« PredošláPokračovať »
O bonny lass ! have but the grace ... ITE
4,i! 14,5 1, Your joys maun flit, if ye commit
) The crying sin of murder.
My wand'ring ghaist will ne'er get rest,
I'll study to delight ye
around with love thus crown'd,
On Leader-haughs and Yarrow.
O sweetest Sue! 'tis only you
To grant this best of blisses.
Would blast me in the blossom:
I'll flourish in thy bosom. grés i
is1 I have no better authority than tradition for ascribing this song to the pen of William Crawford. It was printed in Allan Ramsay's collection without any token of age or author; and though a pretty song, it is far inferior to the ancient song of “Leader Haughs and Yarrow," which seems to have suggested it. I am afraid that few ladies have an imagination so sensitive as to be
alarmed into love and matrimony with the terror of a visitation from their lover's ghost ; and that a lover who reinforces his persuasions with threats of self-destruction, if the lady continues cruel, is in a fair way of becoming a subject for the sheriff's examination, if there be any sincerity in his nature.
If love's a sweet passion, why does it torment?
I grasp her hands gently, look languishing down,
prove By some willing mistake to discover her love ;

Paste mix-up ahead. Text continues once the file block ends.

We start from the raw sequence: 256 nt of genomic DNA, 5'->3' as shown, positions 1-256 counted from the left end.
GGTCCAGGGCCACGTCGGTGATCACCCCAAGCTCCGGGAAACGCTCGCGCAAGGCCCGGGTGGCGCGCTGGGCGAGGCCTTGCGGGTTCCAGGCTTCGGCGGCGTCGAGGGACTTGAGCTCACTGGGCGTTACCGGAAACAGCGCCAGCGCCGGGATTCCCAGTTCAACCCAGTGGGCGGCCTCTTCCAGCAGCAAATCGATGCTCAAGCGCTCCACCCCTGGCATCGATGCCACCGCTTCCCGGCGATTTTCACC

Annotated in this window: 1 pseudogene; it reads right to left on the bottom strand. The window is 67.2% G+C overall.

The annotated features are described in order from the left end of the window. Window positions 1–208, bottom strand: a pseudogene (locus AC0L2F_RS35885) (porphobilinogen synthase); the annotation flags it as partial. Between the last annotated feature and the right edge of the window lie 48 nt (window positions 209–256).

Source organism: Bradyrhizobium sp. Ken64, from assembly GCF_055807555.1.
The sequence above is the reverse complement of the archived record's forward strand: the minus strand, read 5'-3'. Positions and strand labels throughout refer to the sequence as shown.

1 When in striving to hide, she reveals all her flame, And our eyes tell each other what neither dare name.
How pleasing her beauty! how sweet are her charms !
And to beauty's bright standard all heroes must yield, For 'tis beauty that conquers, and wins the fair field.
I found this very pleasing song in Alan Ramsay's collection, bearing the mark denoting the author's name unknown. I have some suspicion that it is an English production ; but as it has been rejected by Dr. Aikin, and other southern editors, I admit it gladly. Like a borderer of old, whose inheritance was a matter of national contest, it may rank under either the thistle or the rose. These two lines would do honour to any song:
I grasp her hands gently, look languishing down, And, by passionate silence, I make my love known.
THE FLOWERS OF THE FOREST.
I've seen the smiling
And felt her decay:
It is fled far away.
I've seen the Forest,
Both pleasant and gay:
And a' wede away.
I've seen the morning
Before the mid-day:
As they roamed on their way.
Oh, fickle Fortune!
Poor sons of a day?
Are a' wede away.
This song has found many admirers, and the subject of it has found many poets. It was written by Miss Rutherford, daughter of Rutherford of Fairnalie, in Selkirkshire- no one has ever mentioned it without praise, and no collection is thought complete that wants it. I prefer the song on the same subject by Miss Jane Elliott-nature always surpasses art; yet the union of the two is oftentimes exceedingly graceful and engaging.
I've heard a lilting
Before the dawn of day;
, : ༔ At bughts in the morning, Nae blithe lads are scorning;
And hies her away.